South Florida’s opioid pain medication dose is too high, despite a statewide crackdown that significantly reduced prescribing of the potentially addictive and deadly medication, according to a new study from the Centers for Disease Control and Prevention.
Greater monitoring and new regulations aimed at shutting down pill mills in Florida more than halved per-person rates of opioid prescribing in Broward and Palm Beach counties from 2010 to 2015, according to CDC data obtained by the Sun Sentinel. Miami-Dade County nearly halved its rate and had the lowest prescribing level in South Florida.
But doctors in the three counties continued to prescribe opioids at a rate higher than the norm in 1999, when overdose deaths began to climb, CDC officials said. Prescribing declined nationally but varied widely across the country and even within Florida.
“Despite these overall declines, the bottom line remains we still have too many people getting opioid prescriptions for too many days at too high a dose,” said Dr. Anne Schuchat, CDC’s acting director.
Enough opioid painkillers were prescribed nationally in 2015 to medicate every American around the clock for three weeks, according to the CDC.
Liberal prescribing of drugs like oxycodone and hydrocodone puts patients at risk of addiction, overdose and death, Schuchat warned.
Palm Beach County had a per-person opioid prescribing rate in 2015 of 648 morphine milligram equivalents, or MMEs, down 54 percent from 2010.
Broward County saw an even bigger decrease falling to 519 MMEs, a 62 percent drop. Miami-Dade County had one of the lowest prescribing rates in the state at 230 MMEs, down 43 percent.
The national average was 640 MMEs, more than three times higher than in 1999 when it was at 180 MMEs.
CDC researchers found that the highest-prescribing counties nationally tended to be in rural areas, where more people were white, were in bad health and were unemployed. Those counties had prescribing rates six times higher than the lowest-prescribing counties.
The risks of overdose and addiction outweigh benefits provided by opioids when treating common afflictions like back pain, headaches and arthritis, the CDC tells doctors. Instead, the CDC recommends over-the-counter pain medicine, such as Tylenol, Advil and Motrin, along with exercise and therapy.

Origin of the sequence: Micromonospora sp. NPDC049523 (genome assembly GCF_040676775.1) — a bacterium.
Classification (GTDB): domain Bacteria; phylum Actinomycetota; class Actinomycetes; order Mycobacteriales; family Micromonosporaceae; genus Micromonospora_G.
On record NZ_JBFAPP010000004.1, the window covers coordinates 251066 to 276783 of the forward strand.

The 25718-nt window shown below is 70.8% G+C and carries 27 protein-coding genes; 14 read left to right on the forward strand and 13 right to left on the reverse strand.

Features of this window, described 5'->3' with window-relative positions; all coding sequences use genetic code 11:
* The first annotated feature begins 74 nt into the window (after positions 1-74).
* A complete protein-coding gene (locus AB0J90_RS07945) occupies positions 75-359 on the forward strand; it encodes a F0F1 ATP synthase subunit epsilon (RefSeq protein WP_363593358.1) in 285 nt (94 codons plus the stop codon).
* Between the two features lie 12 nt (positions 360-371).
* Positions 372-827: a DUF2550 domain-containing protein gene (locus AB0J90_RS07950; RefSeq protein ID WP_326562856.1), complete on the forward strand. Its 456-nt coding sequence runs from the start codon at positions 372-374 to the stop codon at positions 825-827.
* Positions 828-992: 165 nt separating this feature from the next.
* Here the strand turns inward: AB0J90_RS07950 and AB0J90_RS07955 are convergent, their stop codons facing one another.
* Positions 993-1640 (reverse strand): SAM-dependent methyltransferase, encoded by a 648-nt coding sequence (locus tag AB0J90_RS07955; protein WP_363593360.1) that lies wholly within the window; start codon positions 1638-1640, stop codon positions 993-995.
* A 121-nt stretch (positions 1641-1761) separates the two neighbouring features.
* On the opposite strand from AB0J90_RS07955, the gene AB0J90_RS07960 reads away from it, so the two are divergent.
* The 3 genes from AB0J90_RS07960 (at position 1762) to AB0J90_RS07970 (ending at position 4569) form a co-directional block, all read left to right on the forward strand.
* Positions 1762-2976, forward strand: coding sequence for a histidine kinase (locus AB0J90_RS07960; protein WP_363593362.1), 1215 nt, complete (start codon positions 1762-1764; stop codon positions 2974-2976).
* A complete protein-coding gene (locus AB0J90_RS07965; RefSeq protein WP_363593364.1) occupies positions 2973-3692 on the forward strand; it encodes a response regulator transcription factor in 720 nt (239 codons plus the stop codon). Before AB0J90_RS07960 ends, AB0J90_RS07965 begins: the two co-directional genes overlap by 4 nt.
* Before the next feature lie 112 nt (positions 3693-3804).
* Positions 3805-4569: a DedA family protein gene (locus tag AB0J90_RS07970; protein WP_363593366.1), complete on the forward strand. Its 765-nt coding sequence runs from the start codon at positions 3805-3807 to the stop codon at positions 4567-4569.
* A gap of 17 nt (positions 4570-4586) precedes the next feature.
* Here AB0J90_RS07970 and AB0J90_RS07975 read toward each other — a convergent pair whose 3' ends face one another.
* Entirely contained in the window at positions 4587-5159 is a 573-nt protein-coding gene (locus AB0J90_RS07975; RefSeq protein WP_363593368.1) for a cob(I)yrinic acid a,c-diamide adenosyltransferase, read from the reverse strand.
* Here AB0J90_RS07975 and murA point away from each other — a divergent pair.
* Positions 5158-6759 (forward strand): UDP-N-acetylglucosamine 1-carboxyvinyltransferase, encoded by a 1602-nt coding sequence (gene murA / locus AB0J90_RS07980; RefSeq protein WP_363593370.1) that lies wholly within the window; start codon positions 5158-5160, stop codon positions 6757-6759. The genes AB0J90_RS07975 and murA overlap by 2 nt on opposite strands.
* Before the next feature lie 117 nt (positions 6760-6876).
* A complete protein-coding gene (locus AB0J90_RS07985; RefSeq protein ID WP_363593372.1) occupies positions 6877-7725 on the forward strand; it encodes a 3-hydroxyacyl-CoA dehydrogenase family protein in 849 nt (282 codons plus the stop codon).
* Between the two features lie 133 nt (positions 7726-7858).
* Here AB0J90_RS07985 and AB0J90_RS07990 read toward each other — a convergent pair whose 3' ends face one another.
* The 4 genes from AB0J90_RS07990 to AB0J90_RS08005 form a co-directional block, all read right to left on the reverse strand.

Seven years ago, Florida was known as the nation’s pill mill capital, where doctors handed out oxycodone and other powerful painkillers like candy at storefront clinics. In 2010, 98 of the top 100 opioid-prescribing physicians were in Florida, according to the Drug Enforcement Agency.
The state banned doctors from dispensing opioids directly from pain management clinics. It created a prescription monitoring database in 2011 to guard against doctor shopping.
Those reforms had a “big impact,” Schuchat said. Opioid prescribing declined in 80 percent of Florida counties from 2010-15, according to the CDC.
“It’s fairly impressive how much improvement there was throughout the state of Florida,” Schuchat said. “It’s actually the most decreased state that you can find. Although there’s still some high-prescribing counties, they did have quite a big impact.”
Local governments in South Florida are considering other actions in response to the surge in opioid prescribing. Palm Beach County and Delray Beach are mulling lawsuits accusing drug makers of misleading doctors and patients about the dangers of opioids.
While the state’s crackdown curbed prescription drug abuse, it didn’t solve the addiction causing the problem, said Jim Hall, a drug abuse epidemiologist at Nova Southeastern University.
Many people hooked on pain pills switched to heroin, a drug being mixed with ultra-potent fentanyl and carfentanil manufactured in foreign labs, Hall said. Carfentanil — a drug used as an elephant tranquilizer — is 10,000 times stronger than morphine.
In 2016, opioid overdose deaths surpassed 1,000 people in South Florida, according to medical examiners. In Palm Beach County, the number of opioid deaths jumped from 307 in 2015 to 592 last year. In Broward County, opioids claimed 582 lives last year, up from 260 in 2015.
“As long as we have people addicted there is going to be a demand, and there is always going to be someone who wants to profit off it,” Hall said. “It just takes a few bad apple to create hundreds of deaths.”
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